Stocks, Shares, and Equity
These three terms—stocks, shares, and equity—are often used interchangeably, but there are slight differences.
- Stock: This term refers to the total capital raised by a company through the issuance of shares. When you invest in a company’s stock, you are buying a piece of the company.
- Share: A share represents a unit of ownership in a company. If a company has issued 1,000 shares and you own 100, you own 10% of the company.
- Equity: This term is broader in scope. It represents ownership interest in a company and can include stocks and other forms of ownership, such as stock options.
Market capitalization (often shortened to market cap) is the total value of all a company’s shares of stock. It’s calculated by multiplying the company’s share price by the total number of its outstanding shares. Market cap is a quick way to gauge a company’s size and growth potential. Companies are often categorized as small-cap, mid-cap, or large-cap, with small-cap companies generally seen as more risky and large-cap companies seen as more stable.
Dividends and Stock Splits
- Dividends: These are payments made by a corporation to its shareholders, usually in the form of cash or additional shares. Dividends are a way for companies to distribute a portion of their earnings back to their shareholders. Not all companies pay dividends, especially those in growth phases where they prefer to reinvest all earnings back into the business.
- Stock Splits: A stock split is a decision by a company’s board of directors to increase the number of shares that are outstanding by issuing more shares to current shareholders. For example, in a 2-for-1 stock split, each shareholder receives an additional share for each share they already own. This does not change the overall value of the company; it just distributes it over more shares, making each share less expensive.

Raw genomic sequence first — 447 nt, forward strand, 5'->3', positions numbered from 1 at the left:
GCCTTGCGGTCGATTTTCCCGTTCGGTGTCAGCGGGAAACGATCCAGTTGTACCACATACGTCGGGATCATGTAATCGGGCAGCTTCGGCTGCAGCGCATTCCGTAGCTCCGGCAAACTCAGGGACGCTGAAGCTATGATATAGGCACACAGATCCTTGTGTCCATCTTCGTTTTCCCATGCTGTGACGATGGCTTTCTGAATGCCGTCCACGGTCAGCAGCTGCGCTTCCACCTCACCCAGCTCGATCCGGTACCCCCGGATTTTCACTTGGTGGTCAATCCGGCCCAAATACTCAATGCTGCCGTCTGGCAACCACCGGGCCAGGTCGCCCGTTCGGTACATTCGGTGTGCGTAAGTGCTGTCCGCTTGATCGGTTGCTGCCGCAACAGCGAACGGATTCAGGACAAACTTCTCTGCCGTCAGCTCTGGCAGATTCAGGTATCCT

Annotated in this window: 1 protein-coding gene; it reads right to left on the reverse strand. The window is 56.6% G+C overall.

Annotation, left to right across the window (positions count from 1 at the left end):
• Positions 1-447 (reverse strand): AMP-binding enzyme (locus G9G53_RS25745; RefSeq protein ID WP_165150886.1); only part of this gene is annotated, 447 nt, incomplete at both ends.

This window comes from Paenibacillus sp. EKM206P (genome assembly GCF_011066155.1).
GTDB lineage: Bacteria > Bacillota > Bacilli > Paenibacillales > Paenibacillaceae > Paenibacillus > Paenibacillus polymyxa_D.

Indices and Benchmarks (e.g., S&P 500, Dow Jones, Nasdaq)
An index is a group of stocks that represents a segment of the stock market. These are often used as benchmarks to track the performance of the market or a particular sector of the market.
- S&P 500: This index includes 500 of the largest companies listed on the stock exchanges in the U.S. It’s often used as a proxy for the overall U.S. stock market.
- Dow Jones Industrial Average (DJIA): This index consists of 30 large, publicly-owned companies based in the U.S. Despite having fewer companies, the Dow is still commonly referenced in discussions about the health of the U.S. stock market.
- Nasdaq Composite: This index includes all the companies listed on the Nasdaq stock exchange. The Nasdaq is known for having many tech companies, so the NASDAQ Composite can give a good sense of how the tech sector is performing.
Bull and Bear Markets
- Bull Market: This term refers to a market condition in which the prices of securities are rising, or are expected to rise. It’s named after the way a bull attacks—charging with its horns up. In a bull market, investors are optimistic and confident, expecting good results.
- Bear Market: This is the opposite of a bull market. It’s a market condition in which the prices of securities are falling, and widespread pessimism causes the negative sentiment to be self-sustaining. The term is derived from the way a bear attacks - swiping its paws downward. During a bear market, investors often try to sell off their stocks to avoid further losses, creating a cycle of negativity and further downward pressure on stock prices.
These market conditions can last for months or even years, and can be a normal part of the economic cycle. Recognizing whether the market is more “bullish” or “bearish” can help inform investment strategies. However, predicting market movements with certainty is extremely difficult, which is why many investors choose strategies that aim to grow their investments over the long term, regardless of short-term market fluctuations.